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MLA 2019 Featured Speakers

 

Opening Keynote With Dr. Steve Robbins

Steve Robbins Headshot

Wednesday, October 16, 2019
9:00 – 10:15 a.m.

Your Brain is Good at Inclusion…. Except When It’s Not

Dr. Steve Robbins provides an innovative, science-based look at the benefits of creating inclusive workplaces. Using the fields of cognitive neuroscience, socio-psychology, and communication (among others), Dr. Robbins explores with his audience the human, hard-wired need to be valued and included – and what happens when that need is not met. He demonstrates how our brain has natural tendencies (i.e. biases) that can help us achieve goals, but also lead to unintended consequences, like the exclusion of others who are different than us.  He provides listeners with terms and a language that invite people into productive conversations about inclusion and diversity. In the end, Dr. Robbins shows that the key to battling bias in organizations begins with understanding how individuals’ brains operate, but ultimately requires changes in organizational patterns of beliefs and behaviors.

About Dr. Robbins:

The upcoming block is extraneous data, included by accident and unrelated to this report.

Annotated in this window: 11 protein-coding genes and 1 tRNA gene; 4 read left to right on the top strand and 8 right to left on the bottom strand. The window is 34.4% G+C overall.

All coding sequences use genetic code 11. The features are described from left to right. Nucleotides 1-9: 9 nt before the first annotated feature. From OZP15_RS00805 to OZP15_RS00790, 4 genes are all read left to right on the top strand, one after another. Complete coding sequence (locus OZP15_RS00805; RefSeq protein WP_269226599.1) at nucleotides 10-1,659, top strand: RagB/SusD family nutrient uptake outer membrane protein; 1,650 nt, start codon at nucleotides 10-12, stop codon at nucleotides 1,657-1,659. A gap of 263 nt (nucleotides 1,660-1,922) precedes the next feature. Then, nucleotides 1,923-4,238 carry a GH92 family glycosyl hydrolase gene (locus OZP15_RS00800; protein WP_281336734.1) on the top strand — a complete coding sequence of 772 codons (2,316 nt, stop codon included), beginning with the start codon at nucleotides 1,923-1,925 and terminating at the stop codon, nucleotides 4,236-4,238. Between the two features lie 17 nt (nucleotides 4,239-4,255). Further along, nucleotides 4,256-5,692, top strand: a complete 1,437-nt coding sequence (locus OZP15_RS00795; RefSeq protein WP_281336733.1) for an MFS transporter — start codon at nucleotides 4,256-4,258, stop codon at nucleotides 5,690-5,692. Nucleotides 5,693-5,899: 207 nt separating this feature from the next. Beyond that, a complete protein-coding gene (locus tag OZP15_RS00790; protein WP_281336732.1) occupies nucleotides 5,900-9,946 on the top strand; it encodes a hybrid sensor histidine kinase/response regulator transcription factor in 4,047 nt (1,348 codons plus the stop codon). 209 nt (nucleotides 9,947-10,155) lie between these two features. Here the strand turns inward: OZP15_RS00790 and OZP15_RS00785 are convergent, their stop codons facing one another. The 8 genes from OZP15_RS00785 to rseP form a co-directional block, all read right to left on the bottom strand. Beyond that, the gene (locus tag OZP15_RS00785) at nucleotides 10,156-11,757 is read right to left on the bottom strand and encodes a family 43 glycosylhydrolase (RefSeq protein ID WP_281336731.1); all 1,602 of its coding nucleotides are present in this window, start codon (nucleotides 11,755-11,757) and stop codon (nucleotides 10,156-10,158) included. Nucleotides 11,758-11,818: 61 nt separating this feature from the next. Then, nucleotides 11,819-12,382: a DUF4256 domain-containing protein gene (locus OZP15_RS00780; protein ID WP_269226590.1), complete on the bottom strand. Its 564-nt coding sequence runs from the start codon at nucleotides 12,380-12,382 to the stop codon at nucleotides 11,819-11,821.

Often called a "diversity expert," Steve readily admits that he doesn't know if that's the right title.  Steve considers himself more an experienced student of human behavior. For him, issues of inclusion and diversity are fundamentally issues of human behavior in a world filled with human differences.

His life experiences and academic background in communication science, social psychology and cognitive neuroscience are the foundation from which he crafts his talks and workshops. That foundation guides his work and allows him multiple perspectives that he brings to bear on issues of inclusion and diversity.

Thursday Morning Keynote With Lance Werner

Lance Werner headshot

Thursday, October 17, 2019
9:00  10:00 a.m.

Better Libraries and Stronger Communities through Kindness, Empathy and Love

Living with kindness, empathy and love provides benefits for both the giver and receiver. Studies show that these types of expression might slow aging, decrease pain and create a higher sense of emotional warmth that reduces stress and heart-health risks. For those on the receiving end, a greater sense of inclusion and value contribute to stronger emotional brand engagement. Workplaces with a culture of kindness, empathy and love also have lower staff turnover and greater effectiveness. This culture ripples out from individuals to others in the workplace, to patrons and throughout the community. Learn how Lance Werner, Executive Director, Kent District Library, created a coveted work culture at his library by implementing this mantra of kindness, empathy, and love. His approach was so successful with staff that the concept was turned into a new approach to customer service, termed the “KDL Way.” During this session, you’ll learn ways to implement this relationship-based approach at your library and create a more genuine style of management and customer service that focuses on individual needs.